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Maria Bruno Néo

Product Designer, Design Director

Primary design concentration:

Product Design

Most preferred tools for designing:

Paper, Pen, Adobe Illustrator, Model-making, SolidWorks


“Sophia Sofa” for Munna. Inspired by the 1950s, it features a softened cat-eye wing-back aesthetic.

How and why did you choose to become a designer?

I started to draw since I was really young, and my parents always took me to museums, so I have always been connected with creative fields since an early age. Before attending university, I determined my path by not wanting to put the creative part of me on the side, and use my rationality as an advantage. I’m a very rational—but creative—person and believe that these are two main characteristics to become a designer. That is, I can both draw and dream in a very productive way, rationally and creatively.


“Scale Rug” for Ginger & Jagger. A poetic exploration of the patterns found in scales, it originates distinct landscapes depending on the angle of the lighting inside a living space.

What are some of the challenges you encounter as a designer and how do you deal with them?

An elegant solution is allying the conceptual idea toward making a real product, filtering it through production processes. Some projects are challenging to explain based on details visualized in a drawing. People, who are in production, sometimes don’t appreciate the adjustment and discovery as a result form rounds of prototyping. It can prove very frustrating for them.

From skills to values, what makes a designer successful?

For me, a designer should have and develop: persistence, a will to learn and always do better than previous projects, and, of course, curiosity. These characteristics will help the designer to find the most creative solutions and aesthetics—with the opportunity to surprise oneself.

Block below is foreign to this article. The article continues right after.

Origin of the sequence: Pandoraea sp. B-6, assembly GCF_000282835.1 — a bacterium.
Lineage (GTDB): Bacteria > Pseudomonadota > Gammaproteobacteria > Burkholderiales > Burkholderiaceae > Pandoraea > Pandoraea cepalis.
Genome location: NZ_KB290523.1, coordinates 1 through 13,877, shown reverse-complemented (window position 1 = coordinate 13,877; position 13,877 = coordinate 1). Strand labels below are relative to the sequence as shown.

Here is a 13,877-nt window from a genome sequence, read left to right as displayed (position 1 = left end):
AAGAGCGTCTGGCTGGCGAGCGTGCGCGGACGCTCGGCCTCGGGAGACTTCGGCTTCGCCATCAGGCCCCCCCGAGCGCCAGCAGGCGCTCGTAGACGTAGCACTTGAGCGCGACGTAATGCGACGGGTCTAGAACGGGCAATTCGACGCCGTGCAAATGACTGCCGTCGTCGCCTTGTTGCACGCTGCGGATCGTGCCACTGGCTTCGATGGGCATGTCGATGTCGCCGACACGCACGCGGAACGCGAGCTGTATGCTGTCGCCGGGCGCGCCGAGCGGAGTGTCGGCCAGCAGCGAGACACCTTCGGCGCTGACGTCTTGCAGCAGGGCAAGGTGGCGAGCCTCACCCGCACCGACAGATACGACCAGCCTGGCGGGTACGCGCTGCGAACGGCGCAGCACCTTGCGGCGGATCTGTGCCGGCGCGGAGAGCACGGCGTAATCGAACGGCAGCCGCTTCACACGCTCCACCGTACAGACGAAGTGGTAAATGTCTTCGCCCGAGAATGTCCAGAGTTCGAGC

How do you stay motivated and grow personally and professionally as a designer?

I listen, and I ask what people expect from the designs. To make these expectations tangible is the most difficult aspect to achieve toward the potential success of objects. This drive keeps me growing: to try to realize memorable products that will stay with people. I also try to use materials that are good for the environment and contribute to the user’s emotional and physical comfort.


“Flamenco Stool” for WeWood. Crafted from solid oak, it is a practical and comfortable stool. Inspired by the flamenco skirt, there is the function of a spinning seat, ideal for social settings.

For those aspiring to become a designer, whatever the discipline, what is your advice?

Believe in what you are doing, because if you don’t, nobody will believe in it too.

A friend once told me this, and it changed completely my way of seeing life and its challenges: If you have any doubt about doing something and don’t try, you will receive “No” for an answer, for sure. If you do try, you will maybe have the chance to get a different answer.


“Alice Mirror” for Audiri. Inspired by the classic literature of Lewis Carroll, the shape and door-knob detail characterize it as a portal to the “other side.”

What is your quest in design, from a professional practice, education or evolution standpoint?

Keep learning everyday, and keep getting surprised about how much anything could be a starting point. I believe that knowledge should be shared, because it is the most important act throughout human history—and I hope to be a part of it in the design field.

Maria Bruno Néo recommends the film “Single Man” co-written and directed by Tom Ford.

Images courtesy of Maria Bruno Néo.

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